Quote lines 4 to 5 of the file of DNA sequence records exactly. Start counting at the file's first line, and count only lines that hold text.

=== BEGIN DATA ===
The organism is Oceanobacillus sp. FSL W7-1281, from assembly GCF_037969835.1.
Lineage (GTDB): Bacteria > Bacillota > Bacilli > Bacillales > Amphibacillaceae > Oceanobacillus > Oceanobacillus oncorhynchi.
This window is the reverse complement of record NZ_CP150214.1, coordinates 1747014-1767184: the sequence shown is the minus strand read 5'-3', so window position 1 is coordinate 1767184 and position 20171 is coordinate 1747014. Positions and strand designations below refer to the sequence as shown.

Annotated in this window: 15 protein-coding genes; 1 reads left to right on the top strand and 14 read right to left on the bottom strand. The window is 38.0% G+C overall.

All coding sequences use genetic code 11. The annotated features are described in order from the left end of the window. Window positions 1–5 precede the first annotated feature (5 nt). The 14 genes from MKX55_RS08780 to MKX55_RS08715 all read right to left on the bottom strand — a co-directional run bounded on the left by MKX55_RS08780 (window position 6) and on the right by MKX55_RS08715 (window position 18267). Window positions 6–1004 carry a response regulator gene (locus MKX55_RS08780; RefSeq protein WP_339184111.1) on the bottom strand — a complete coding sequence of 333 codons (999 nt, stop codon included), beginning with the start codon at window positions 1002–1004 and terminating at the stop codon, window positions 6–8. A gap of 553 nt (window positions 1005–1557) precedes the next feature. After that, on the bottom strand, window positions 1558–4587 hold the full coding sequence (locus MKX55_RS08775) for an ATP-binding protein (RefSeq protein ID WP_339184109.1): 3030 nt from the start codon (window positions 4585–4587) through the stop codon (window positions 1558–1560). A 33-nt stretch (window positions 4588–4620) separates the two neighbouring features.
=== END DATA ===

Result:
Annotated in this window: 15 protein-coding genes; 1 reads left to right on the top strand and 14 read right to left on the bottom strand. The window is 38.0% G+C overall.

All coding sequences use genetic code 11. The annotated features are described in order from the left end of the window. Window positions 1–5 precede the first annotated feature (5 nt). The 14 genes from MKX55_RS08780 to MKX55_RS08715 all read right to left on the bottom strand — a co-directional run bounded on the left by MKX55_RS08780 (window position 6) and on the right by MKX55_RS08715 (window position 18267). Window positions 6–1004 carry a response regulator gene (locus MKX55_RS08780; RefSeq protein WP_339184111.1) on the bottom strand — a complete coding sequence of 333 codons (999 nt, stop codon included), beginning with the start codon at window positions 1002–1004 and terminating at the stop codon, window positions 6–8. A gap of 553 nt (window positions 1005–1557) precedes the next feature. After that, on the bottom strand, window positions 1558–4587 hold the full coding sequence (locus MKX55_RS08775) for an ATP-binding protein (RefSeq protein ID WP_339184109.1): 3030 nt from the start codon (window positions 4585–4587) through the stop codon (window positions 1558–1560). A 33-nt stretch (window positions 4588–4620) separates the two neighbouring features.